.digital blog

Striking a balance: information security begins at your own workstation

Information security affects everyone. Even though much is supported by technology, human beings are still the best defence against cybercrime.

[Translate to English:] Informationssicherheit TU Wien

[Translate to English:]

[Translate to English:]

[Translate to English:]

The Internet opens up the whole world and e-mail makes daily working life so much quicker and easier. However, in both cases, you can soon open the floodgates to malicious activity if you fail to think about your own information security. Would you leave the front door of your house open when you go out? In a manner of speaking, this is exactly what you do if you ignore the matter of security. A certain healthy scepticism when dealing with incoming e-mail is a good place to start.

Humans beat technology

Even though human beings are one of the most highly developed forms of life on our planet, when it comes to information security, they are still the weakest link in the (security) chain. With its 'awareness training', TU Wien therefore aims to provide training to employees to raise awareness and help identify security risks. This enables TU Wien to strike a balance between technical feasibility and technical necessity without completely regulating all activities in its own area of work. Well-trained employees are significantly more effective than any technical solution could ever be.

 "There is a problem with your e-mail account, click here": the colourful world of phishing

We've all received e-mails like this: badly worded, poor grammar and spelling mistakes in e-mails that ask us to click on a link. However, these phishing e-mails are becoming more and more professional. The sender appears to come from the recipient's own organisation, the signature also looks like a company's signature and the text sounds plausible enough. And so we click on it – no one is immune from being taken in like this.

Two things can then happen as a result: in the first case, clicking on the link does not immediately cause anything dramatic to happen. A browser window opens asking you to enter your user data. This information is then used by the 'malicious' website for further actions such as sending further phishing e-mails to your entire address book or for siphoning the entire e-mail account including all sensitive information contained in it. This can soon lead to a snowball effect. In the other case, clicking the link will install malware on your own computer, which will attack this computer – and possibly the entire associated network – and block all access to all data (encryption trojans or ransomware). Only by paying a ransom in bitcoins will the computer/network be released.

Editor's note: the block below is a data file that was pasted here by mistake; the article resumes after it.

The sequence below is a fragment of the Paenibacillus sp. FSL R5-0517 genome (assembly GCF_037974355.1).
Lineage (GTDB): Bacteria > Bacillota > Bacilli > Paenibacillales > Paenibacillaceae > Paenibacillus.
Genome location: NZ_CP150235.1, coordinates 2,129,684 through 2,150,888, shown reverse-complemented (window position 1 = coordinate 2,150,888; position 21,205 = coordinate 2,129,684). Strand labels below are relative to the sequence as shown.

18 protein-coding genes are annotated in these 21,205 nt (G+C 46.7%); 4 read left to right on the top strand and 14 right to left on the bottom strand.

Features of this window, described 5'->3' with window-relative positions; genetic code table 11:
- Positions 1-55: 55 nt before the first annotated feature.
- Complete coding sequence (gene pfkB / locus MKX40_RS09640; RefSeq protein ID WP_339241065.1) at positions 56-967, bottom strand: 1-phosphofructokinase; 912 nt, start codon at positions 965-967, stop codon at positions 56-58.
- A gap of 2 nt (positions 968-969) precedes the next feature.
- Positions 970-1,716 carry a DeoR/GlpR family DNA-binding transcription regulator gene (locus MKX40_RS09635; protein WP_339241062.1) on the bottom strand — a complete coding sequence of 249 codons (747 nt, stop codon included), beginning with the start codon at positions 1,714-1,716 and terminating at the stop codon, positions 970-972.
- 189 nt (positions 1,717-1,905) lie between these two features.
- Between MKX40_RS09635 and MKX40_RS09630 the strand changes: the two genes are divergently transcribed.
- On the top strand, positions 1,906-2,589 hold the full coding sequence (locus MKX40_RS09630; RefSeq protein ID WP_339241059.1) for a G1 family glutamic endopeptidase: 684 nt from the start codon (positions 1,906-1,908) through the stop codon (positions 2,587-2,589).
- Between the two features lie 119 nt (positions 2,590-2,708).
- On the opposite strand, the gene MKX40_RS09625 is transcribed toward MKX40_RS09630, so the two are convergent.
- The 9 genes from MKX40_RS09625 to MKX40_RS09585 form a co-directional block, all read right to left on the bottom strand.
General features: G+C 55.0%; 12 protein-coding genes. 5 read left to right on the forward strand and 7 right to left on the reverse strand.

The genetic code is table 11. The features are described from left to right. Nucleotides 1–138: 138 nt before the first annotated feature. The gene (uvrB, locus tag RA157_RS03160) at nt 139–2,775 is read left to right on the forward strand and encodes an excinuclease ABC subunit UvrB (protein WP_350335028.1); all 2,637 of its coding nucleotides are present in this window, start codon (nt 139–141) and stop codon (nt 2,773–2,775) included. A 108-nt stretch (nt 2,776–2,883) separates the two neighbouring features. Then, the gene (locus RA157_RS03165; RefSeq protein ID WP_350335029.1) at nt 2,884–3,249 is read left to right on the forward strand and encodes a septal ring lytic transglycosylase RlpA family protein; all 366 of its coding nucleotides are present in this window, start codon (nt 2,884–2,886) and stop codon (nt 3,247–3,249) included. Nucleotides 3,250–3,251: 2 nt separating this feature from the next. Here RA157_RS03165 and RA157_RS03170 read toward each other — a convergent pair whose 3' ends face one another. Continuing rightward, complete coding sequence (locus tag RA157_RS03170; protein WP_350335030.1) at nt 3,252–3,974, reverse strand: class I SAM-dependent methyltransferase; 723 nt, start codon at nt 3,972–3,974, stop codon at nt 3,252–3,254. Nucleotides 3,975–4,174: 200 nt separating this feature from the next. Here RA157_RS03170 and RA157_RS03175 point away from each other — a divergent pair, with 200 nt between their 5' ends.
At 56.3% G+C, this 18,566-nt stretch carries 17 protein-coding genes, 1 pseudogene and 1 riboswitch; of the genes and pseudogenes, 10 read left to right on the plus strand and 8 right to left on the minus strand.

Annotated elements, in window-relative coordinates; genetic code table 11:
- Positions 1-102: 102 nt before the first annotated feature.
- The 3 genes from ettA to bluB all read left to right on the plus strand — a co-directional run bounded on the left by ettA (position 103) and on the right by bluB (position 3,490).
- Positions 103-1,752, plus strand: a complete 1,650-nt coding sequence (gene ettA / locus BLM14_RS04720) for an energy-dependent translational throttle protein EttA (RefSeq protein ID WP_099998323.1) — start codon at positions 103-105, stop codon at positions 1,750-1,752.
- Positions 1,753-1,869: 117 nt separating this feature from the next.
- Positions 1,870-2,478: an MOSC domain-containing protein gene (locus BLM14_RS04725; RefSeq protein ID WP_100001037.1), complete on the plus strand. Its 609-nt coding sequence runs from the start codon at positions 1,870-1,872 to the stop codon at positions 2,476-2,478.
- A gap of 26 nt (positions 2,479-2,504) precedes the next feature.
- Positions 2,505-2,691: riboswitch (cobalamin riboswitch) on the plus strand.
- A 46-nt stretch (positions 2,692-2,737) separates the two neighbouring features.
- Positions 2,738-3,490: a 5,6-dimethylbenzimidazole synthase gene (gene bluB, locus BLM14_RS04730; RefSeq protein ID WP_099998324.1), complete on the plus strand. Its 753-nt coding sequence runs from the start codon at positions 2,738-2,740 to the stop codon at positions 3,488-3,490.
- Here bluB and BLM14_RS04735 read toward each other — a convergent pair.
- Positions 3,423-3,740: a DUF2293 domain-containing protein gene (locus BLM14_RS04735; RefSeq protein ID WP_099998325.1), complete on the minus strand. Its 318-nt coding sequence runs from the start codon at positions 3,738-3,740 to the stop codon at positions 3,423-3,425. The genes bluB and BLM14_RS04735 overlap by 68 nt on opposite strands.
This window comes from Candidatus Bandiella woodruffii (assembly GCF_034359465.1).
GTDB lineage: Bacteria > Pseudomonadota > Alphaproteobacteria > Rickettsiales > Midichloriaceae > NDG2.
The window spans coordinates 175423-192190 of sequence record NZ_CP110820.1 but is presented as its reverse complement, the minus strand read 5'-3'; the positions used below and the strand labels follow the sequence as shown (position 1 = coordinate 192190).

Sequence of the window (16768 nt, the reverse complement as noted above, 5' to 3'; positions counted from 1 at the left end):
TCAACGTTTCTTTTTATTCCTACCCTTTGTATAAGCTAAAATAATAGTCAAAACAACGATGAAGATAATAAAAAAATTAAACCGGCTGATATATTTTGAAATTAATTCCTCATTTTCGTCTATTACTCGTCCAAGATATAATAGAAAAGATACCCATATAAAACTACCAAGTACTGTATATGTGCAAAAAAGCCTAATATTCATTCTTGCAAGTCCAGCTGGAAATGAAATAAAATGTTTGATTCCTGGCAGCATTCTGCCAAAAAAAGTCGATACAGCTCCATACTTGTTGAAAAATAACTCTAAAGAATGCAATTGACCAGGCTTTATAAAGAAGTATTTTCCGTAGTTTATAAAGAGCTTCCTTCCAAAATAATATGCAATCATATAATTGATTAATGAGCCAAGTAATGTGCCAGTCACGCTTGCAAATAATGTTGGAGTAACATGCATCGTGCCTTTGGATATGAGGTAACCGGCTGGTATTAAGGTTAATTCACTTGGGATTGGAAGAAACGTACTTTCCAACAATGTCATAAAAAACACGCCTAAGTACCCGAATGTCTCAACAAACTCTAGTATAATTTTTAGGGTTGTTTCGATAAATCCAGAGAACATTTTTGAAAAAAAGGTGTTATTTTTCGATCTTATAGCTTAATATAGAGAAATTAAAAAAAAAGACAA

What can I do myself?

If something like this happens to you, you must report your suspicion of phishing e-mails to phishing@tuwien.ac.at. In most cases, an organisation's IT department responds very quickly with countermeasures. For example, statistics show that within the first 30 minutes, about half of the incidents have already occurred.

To prevent this, we recommend a few simple tricks:

  • Check the plausibility of an Internet address by hovering over the link with your mouse without clicking on it. Links from legitimate organisations are usually very 'expressive' and do not just consist of a complex string of numbers and characters.
  • Read URLs (web addresses) from back to front – your brain will spot any inconsistencies. For example, you are likely to notice whether the spelling is 'tuwein.at' rather than 'tuwien.at'. When you read something quickly from left to right, the brain automatically sees the information it wants to see. If you read from right to left, the brain finds it much more difficult to read backwards and is more likely to spot an error.
  • Check the e-mail address: do you recognise the e-mail address, not just the sender's name that is displayed?

If you suspect that this is a phishing e-mail, forward it as an attachment to phishing@tuwien.ac.at. This information allows the upstream protection mechanisms in the system to learn more quickly and enables them to be further adapted.

Information security at TU Wien

The aim of information security is to establish a consistent level of security for all TU Wien IT organisations, to which everyone refers. For this purpose, the Information Security Officer, Gregor Hartweger, opens an external URL in a new window, works independently on a number of interfaces, such as data protection and IT security.

Training on this topic

The next information security training will take place in the summer semester of 2020. Information about this will be circulated in due course.

An e-learning training course on information security has been available for all TU Wien employees since December 2019. This 40-minute training course equips you with the necessary tools to put you in a better position to cope with the risks of cybercrime. You can register for the training in the TISS further education catalogue issued by the HR Development department. The training is listed in the 'IT Information Technology' category under the heading 'Information Security at TU Wien *digital*' (https://tiss.tuwien.ac.at/personal/interne_veranstaltung/anzeigen/6256, opens an external URL in a new window).

Specific training for colleagues in Administration is also planned for 2020. Further information will follow.

Further information:

Link Wiki-Seite https://wiki.tuwien.ac.at/display/ISMS/INFOSEC+-+Informationssicherheit, opens an external URL in a new window

Link INFOSEC: https://www.tuwien.at/tu-wien/organisation/zentrale-services/information-security, opens an external URL in a new window